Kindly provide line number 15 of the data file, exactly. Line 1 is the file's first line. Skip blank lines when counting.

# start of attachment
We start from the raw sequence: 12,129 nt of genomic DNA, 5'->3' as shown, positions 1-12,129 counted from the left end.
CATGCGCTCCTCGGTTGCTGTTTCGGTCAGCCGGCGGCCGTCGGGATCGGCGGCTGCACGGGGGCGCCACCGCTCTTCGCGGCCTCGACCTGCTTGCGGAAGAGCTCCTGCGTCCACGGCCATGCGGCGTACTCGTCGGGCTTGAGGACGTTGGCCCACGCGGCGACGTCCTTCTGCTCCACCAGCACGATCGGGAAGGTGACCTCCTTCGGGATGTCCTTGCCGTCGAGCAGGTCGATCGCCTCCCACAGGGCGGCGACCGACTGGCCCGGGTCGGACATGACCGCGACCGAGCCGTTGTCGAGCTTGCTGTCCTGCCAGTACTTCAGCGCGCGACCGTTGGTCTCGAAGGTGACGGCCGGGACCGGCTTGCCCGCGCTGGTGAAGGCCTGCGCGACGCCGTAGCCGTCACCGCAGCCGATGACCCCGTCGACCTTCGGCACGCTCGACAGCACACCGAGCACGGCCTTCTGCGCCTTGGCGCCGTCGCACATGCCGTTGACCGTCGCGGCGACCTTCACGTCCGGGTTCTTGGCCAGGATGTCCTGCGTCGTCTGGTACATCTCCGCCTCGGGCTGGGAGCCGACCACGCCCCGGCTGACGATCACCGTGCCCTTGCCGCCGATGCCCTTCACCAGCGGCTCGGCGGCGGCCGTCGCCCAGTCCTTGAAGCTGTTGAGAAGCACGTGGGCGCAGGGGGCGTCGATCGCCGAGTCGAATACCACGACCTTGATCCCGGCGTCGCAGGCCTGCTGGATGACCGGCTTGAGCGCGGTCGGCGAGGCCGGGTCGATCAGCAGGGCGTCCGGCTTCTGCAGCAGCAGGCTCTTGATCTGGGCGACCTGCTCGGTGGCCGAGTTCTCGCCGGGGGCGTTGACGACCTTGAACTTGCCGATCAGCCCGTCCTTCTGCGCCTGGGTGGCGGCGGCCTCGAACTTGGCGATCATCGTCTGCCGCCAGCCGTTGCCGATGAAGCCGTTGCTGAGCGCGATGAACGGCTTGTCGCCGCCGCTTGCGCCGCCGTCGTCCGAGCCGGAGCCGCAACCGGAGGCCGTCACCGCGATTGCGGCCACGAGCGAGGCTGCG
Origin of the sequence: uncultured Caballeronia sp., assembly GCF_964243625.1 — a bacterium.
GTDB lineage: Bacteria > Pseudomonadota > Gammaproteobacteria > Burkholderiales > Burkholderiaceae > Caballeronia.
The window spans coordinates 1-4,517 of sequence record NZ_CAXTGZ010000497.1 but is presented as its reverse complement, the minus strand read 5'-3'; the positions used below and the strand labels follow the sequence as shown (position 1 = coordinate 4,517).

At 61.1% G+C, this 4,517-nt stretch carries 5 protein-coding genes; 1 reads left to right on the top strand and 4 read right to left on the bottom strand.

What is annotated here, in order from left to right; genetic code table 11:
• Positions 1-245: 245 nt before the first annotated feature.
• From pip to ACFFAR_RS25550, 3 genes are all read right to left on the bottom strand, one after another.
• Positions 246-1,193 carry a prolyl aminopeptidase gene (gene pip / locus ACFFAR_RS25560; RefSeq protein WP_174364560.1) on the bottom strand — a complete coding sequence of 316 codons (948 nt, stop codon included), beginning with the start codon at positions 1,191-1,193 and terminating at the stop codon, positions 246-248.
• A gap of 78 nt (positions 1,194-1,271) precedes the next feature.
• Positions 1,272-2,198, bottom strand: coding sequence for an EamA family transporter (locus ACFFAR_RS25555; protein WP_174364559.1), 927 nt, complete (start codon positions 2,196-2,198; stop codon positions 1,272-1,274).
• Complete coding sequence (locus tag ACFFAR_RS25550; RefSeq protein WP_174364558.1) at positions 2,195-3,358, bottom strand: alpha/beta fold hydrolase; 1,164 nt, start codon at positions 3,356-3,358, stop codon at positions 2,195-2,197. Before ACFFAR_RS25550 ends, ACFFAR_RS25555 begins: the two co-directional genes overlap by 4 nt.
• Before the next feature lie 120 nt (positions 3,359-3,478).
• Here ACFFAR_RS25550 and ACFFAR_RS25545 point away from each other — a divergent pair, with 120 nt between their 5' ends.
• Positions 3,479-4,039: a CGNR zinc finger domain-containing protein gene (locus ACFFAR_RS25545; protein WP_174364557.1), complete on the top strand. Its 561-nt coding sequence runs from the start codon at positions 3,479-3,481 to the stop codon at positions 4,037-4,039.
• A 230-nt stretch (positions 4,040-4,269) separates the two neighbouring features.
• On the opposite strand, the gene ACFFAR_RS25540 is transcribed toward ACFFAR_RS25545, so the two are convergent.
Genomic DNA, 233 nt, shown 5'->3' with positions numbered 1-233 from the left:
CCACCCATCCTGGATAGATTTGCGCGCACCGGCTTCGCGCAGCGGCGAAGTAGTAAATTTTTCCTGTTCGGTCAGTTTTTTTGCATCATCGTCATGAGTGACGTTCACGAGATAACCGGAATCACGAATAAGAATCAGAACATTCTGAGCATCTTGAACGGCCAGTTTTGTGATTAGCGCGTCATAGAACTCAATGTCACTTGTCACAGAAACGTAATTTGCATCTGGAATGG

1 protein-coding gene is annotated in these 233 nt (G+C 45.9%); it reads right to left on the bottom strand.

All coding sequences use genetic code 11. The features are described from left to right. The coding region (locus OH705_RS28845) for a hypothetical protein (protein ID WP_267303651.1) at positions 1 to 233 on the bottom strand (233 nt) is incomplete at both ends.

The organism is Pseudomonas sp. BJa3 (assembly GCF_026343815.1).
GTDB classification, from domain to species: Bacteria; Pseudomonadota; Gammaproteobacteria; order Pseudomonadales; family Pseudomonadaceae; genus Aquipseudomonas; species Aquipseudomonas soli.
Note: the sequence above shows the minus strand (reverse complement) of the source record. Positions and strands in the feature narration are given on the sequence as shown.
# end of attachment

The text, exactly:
• Here ACFFAR_RS25550 and ACFFAR_RS25545 point away from each other — a divergent pair, with 120 nt between their 5' ends.